Millions across Asia will sit down this week for the finale of a hit South Korean drama series that has triggered relationship health warnings in China, a thumbs-up review from Thailand’s junta chief and a trans-regional passion for its two young stars.
Descendants of the Sun tells the story of an army captain sent on a peacekeeping mission to a fictional war-torn country, Uruk, where he meets and falls in love with a surgeon working with a medical NGO.
The 16-episode show has garnered impressive domestic ratings for broadcaster KBS, but its real success has been overseas and the series has been hailed for reviving the so-called Hallyu (Korean Wave) of k-pop and k-drama that started spreading across Asia in the early 2000s.
Photo: AFP/Next Entertainment World
It has proved particularly popular in China, where it has been simulcast on the video-streaming site iQiyi.com and has notched up more than 2 billion accumulated views, while becoming one of the top-ranked search and discussion topics on Weibo, China’s version of Twitter.
“Will I be able to find an acceptable husband if I keep watching K-dramas?” said one Weibo user, describing herself as “totally in love” with lead actor Song Joong-ki’s character.
‘SONG JOONG-KI SICKNESS’
Photo: AFP/Next Entertainment World
Such obsessive yearnings triggered a tongue-in-cheek warning from China’s Public Security Ministry about thousands of women who were suffering from “Song Joong-ki sickness.”
“When chasing male or female stars, do not become too infatuated with them, because sometimes your casual words could end up hurting those who really care for you,” the ministry advised on its own Weibo account.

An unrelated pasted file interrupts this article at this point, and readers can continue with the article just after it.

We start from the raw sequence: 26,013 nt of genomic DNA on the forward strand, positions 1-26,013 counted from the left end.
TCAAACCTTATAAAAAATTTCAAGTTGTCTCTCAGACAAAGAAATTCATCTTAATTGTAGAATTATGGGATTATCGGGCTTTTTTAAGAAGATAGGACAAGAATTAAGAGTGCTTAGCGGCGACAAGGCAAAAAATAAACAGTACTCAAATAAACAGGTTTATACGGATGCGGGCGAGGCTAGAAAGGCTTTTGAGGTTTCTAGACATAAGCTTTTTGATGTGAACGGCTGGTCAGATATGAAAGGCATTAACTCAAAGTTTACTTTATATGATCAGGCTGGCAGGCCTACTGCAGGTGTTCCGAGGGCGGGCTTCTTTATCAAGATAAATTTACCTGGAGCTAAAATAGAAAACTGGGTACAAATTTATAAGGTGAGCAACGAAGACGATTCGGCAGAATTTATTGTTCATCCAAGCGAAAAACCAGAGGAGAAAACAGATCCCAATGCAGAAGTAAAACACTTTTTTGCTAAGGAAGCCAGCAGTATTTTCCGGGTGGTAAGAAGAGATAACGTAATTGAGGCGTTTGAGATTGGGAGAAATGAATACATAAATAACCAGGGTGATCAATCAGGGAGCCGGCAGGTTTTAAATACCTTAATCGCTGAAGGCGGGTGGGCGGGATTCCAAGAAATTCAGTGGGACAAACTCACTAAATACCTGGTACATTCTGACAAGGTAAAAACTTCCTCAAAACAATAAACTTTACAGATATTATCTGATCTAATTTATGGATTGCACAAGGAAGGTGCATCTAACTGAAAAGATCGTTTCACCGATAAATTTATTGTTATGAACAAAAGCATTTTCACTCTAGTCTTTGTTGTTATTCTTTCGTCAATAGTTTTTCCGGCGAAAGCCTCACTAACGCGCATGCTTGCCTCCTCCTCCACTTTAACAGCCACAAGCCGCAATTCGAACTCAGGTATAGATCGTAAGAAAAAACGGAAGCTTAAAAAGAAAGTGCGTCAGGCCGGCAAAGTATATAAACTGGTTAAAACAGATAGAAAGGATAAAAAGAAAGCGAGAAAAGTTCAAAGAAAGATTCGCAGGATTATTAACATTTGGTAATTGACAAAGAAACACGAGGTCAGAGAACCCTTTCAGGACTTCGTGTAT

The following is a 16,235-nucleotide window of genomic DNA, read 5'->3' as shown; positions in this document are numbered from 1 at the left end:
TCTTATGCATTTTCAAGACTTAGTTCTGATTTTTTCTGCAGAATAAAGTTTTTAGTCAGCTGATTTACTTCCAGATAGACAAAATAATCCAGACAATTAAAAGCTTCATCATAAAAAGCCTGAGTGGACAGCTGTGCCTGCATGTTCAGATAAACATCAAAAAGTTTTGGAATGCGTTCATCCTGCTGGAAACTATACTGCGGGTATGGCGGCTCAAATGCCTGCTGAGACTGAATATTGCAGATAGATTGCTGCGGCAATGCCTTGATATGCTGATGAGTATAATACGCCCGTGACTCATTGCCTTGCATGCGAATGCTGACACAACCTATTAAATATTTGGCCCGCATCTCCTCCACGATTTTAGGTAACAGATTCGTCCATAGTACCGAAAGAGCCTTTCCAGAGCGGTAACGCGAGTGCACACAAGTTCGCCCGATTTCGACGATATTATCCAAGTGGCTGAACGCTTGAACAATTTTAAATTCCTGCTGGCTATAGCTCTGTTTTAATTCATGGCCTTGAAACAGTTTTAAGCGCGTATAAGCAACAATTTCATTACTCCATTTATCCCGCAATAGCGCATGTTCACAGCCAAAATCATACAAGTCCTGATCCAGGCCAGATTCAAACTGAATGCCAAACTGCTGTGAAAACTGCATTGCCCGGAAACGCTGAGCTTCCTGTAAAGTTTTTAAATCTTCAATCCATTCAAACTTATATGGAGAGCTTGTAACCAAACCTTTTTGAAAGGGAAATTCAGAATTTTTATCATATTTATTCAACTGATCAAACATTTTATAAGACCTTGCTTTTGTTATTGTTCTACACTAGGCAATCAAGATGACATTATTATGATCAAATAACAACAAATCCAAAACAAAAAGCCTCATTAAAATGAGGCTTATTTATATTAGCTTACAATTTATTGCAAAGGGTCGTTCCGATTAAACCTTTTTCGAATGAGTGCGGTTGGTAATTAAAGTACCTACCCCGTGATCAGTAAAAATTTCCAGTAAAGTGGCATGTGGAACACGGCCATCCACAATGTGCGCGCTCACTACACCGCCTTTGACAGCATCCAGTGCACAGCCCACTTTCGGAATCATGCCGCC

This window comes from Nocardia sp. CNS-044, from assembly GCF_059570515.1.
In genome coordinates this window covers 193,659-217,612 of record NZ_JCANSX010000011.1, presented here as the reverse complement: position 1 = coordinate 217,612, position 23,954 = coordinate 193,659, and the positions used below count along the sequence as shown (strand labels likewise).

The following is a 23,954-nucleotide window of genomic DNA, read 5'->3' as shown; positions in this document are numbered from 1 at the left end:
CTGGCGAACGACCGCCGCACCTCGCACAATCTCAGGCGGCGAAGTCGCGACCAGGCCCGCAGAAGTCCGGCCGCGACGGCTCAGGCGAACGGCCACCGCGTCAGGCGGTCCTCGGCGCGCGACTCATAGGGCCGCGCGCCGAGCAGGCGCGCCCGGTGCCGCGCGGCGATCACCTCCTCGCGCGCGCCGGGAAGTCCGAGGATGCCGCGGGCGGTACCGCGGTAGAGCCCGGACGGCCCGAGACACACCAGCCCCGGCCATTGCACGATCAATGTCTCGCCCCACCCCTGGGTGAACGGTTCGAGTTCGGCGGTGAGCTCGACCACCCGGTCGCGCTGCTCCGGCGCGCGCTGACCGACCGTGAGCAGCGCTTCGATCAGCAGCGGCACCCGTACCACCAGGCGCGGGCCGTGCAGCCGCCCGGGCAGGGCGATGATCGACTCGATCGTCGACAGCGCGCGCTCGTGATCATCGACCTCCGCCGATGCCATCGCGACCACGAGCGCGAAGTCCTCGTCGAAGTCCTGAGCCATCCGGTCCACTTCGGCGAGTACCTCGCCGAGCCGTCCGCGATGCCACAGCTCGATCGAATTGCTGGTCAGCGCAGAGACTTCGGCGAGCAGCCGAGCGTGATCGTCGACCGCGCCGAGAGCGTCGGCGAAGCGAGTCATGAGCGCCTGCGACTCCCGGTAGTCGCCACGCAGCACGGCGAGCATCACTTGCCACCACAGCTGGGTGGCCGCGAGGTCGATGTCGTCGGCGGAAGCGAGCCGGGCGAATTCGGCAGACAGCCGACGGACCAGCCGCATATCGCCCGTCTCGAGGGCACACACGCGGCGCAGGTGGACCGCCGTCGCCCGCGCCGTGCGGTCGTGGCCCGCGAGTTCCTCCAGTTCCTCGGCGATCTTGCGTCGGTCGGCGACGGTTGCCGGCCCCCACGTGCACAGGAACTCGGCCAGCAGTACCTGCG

And it is not just China.
Photo: AFP/Next Entertainment World
In Singapore, advertising executive Jamayne Lam, who described Song as “every girl’s dream,” confessed to getting hooked on the drama after just 10 minutes and binge-watching all 11 available episodes in two days.
In Hong Kong, where it’s shown on Viu TV — a free-to-air channel that also has an online portal — the series is popular with commuters who like to view it on their smartphones while travelling to and from work.
“After watching the first episode, I could not help but chase it,” said Susan Yuen, a 30-year-old clerk, adding that waiting for the latest episode upload had become a weekly routine for her and many colleagues in her office.
Korean dramas normally begin airing before later episodes are filmed — allowing for ratings-boosting script adjustments.
RISKY MARKETING STRATEGY
But Descendants of the Sun was pre-recorded in its entirety — a major “risk,” according to its South Korean producer Next Entertainment World (NEW).
“None of the pre-recorded dramas have been successful in the past,” a spokeswoman for NEW told AFP. “But it was necessary to pass Beijing’s censorship rules for our first simulcast in China.”
Censors did make some changes to the Chinese-version of the drama, including deleting a fight between South and North Korean soldiers in the first episode.
Pre-recording paid off by allowing a strong pre-broadcast marketing strategy that included airing movie-like teasers in South Korea and China three months in advance.
The drama has now been sold to 32 countries, including non-Asian broadcasters in the Us, England, France and Russia.
Its success is built on the same staples that have made k-dramas a lucrative cultural export: attractive lead actors, melodrama and romance.
What sets it apart, experts say, is its modern-day setting of military peace-keeping, upbeat patriotism and, perhaps most crucially, the fact that it’s a k-drama that isn’t “too Korean.”
“At a time when Asia has seen scores of natural disasters like tsunamis and earthquakes, the series projects a sense of universal humanity,” said Yun Suk-jin, professor of Korean Literature at Chungnam National University.